Jeffrey CoachmanMIS LiasonCommented:
...can also be valid dates in some systems.

Are leading zeros in months or days acceptable? (07/09/2015, and what about 07/9/2015)
Is the full 4 digit year required, ...if not, then lets not forget and the infamous Y2K considerations:
is this to be considered 6/12/1920 or 6/12/2020?
...and what is the cutoff year?
 (MS uses 1920, ...I think, but I have seen some apps using 1950...)

 What about leap years (Feb 29th)

And what about international dates:
Here 29/07/2015 is a valid date, ...but not in the US format (mm/dd/yyyy)

What about dates in the ISO International date format:
DD-MM-YYYY (have dashes instead of slashes)

Eric ShermanAccountant/DeveloperCommented:
bensonwalker you said ...
Now that sounds like a possibility. Do you have a code sample that loops thru all tables / columns in an access db

To quote Gustav Brock ...
Sanitizing is not easy and the shortcuts are few if any.

Any solution you come up with based on your request will involve a bit of work to be honest.

the SQL Server datetime data type uses a different range than the Access data type.  THAT is the invalid date problem.

The valid range for datetime in SQL Server is January 1, 1753, through December 31, 9999

For Access, the valid values are:
Valid date values range from -657,434 (January 1, 100 A.D.) to 2,958,465 (December 31, 9999 A.D.)

If you are using utilities to transfer data such as the upsizing wizards, you are SOL unless you fix the dates ahead of time.  I think the Access upsizing wizard is more forgiving and may simply ignore the out of range values but the SSMA stops dead.

I ran through the conversion and for each of the tables that had errors, I opened them in DS view and sorted ascending and then descending on all the data columns.  Of course, I only had 4 tables with issues and a total of 7 potential columns.  So, depending on the scope of your problem, you may want to create some automation.  If you are going to do that, I would create a log of the errors with the record ID and the bad value so the users could fix them.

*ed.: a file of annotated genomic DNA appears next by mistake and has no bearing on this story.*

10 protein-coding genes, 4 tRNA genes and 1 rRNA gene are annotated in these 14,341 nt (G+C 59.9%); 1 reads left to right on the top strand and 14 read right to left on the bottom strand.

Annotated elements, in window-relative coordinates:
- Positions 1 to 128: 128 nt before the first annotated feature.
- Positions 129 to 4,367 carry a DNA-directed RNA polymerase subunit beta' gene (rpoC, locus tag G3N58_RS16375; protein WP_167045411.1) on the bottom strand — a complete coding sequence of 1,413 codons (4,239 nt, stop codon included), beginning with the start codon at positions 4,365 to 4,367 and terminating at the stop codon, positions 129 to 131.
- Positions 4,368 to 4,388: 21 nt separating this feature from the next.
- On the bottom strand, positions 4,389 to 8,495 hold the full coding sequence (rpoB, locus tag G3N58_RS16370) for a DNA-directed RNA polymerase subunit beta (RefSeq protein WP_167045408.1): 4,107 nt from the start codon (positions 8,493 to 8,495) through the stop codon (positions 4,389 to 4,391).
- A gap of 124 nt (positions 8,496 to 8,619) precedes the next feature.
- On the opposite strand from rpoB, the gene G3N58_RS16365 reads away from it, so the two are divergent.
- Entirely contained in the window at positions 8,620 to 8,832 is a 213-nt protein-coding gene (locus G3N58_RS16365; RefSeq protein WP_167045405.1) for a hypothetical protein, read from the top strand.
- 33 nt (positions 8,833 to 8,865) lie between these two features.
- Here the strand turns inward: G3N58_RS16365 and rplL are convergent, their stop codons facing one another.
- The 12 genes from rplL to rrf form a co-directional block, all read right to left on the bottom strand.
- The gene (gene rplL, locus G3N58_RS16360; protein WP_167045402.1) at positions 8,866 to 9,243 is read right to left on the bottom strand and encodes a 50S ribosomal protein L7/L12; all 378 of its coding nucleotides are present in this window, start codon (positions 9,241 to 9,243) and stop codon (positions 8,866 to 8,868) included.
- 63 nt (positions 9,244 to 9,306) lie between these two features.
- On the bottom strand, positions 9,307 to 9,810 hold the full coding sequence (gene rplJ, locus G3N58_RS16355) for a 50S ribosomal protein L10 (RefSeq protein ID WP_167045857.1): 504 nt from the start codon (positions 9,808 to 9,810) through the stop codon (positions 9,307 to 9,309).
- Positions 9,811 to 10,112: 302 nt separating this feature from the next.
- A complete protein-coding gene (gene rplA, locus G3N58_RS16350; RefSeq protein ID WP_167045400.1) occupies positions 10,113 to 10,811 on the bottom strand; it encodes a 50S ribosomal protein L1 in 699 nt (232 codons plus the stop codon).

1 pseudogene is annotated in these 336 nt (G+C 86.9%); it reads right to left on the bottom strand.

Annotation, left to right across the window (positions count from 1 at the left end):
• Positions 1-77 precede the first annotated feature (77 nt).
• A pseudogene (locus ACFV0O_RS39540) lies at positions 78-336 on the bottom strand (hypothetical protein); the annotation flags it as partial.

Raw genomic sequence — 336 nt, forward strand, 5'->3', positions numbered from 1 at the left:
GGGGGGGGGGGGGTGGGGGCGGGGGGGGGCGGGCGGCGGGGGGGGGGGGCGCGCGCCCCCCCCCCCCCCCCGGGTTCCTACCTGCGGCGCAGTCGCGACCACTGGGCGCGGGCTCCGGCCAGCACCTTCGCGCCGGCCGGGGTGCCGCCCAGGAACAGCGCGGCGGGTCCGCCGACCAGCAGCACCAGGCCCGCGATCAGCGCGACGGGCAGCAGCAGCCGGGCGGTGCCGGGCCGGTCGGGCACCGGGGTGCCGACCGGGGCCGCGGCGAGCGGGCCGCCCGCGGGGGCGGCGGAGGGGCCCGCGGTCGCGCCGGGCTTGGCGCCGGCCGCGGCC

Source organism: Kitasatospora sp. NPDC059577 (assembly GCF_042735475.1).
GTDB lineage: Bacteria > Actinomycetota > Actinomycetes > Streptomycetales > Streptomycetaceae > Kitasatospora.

bensonwalkerAuthor Commented:
This fixed the issue for me. I determined the beginning date that our customer started using the system. Built a VBA Loop that worked thru the tables identifying the fields that were defined as Date/Time. When I found such a field I looped thru the rows of the table checking to see if the feilds value fell between begging date and the current date and if it didn't I just set it to null. May not be perfect but it got me past this mess.
Great solution.  Since the routine sounds pretty generic, perhaps you'd like to share your code.
bensonwalkerAuthor Commented:
' cobbled together from a few snippets found out on the web

Option Compare Database
Public Sub FixDates()

Dim db As DAO.Database
Dim tdf As DAO.TableDef
Set db = CurrentDb
For Each tdf In db.TableDefs
    ' ignore system and temporary tables
    If Not (tdf.Name Like "MSys*" Or tdf.Name Like "~*") Then
        TableInfo (tdf.Name)
        Debug.Print tdf.Name
    End If
Debug.Print "end"
Set tdf = Nothing
Set db = Nothing
End Sub
Function TableInfo(strTableName As String)
On Error GoTo TableInfoErr
   ' Purpose:   Display the field names, types, sizes and descriptions for a table.
   ' Argument:  Name of a table in the current database.
   Dim db As DAO.Database
   Dim tdf As DAO.TableDef
   Dim fld As DAO.Field
   Set db = CurrentDb()
   Set tdf = db.TableDefs(strTableName)

   For Each fld In tdf.Fields
        Select Case FieldTypeName(fld)
      Case "Date/Time", "Time"
      CorrectDateFormat fld.Name, strTableName
      End Select

   Set db = Nothing
   Exit Function

   Select Case Err
   Case 3265&  'Table name invalid
      MsgBox strTableName & " table doesn't exist"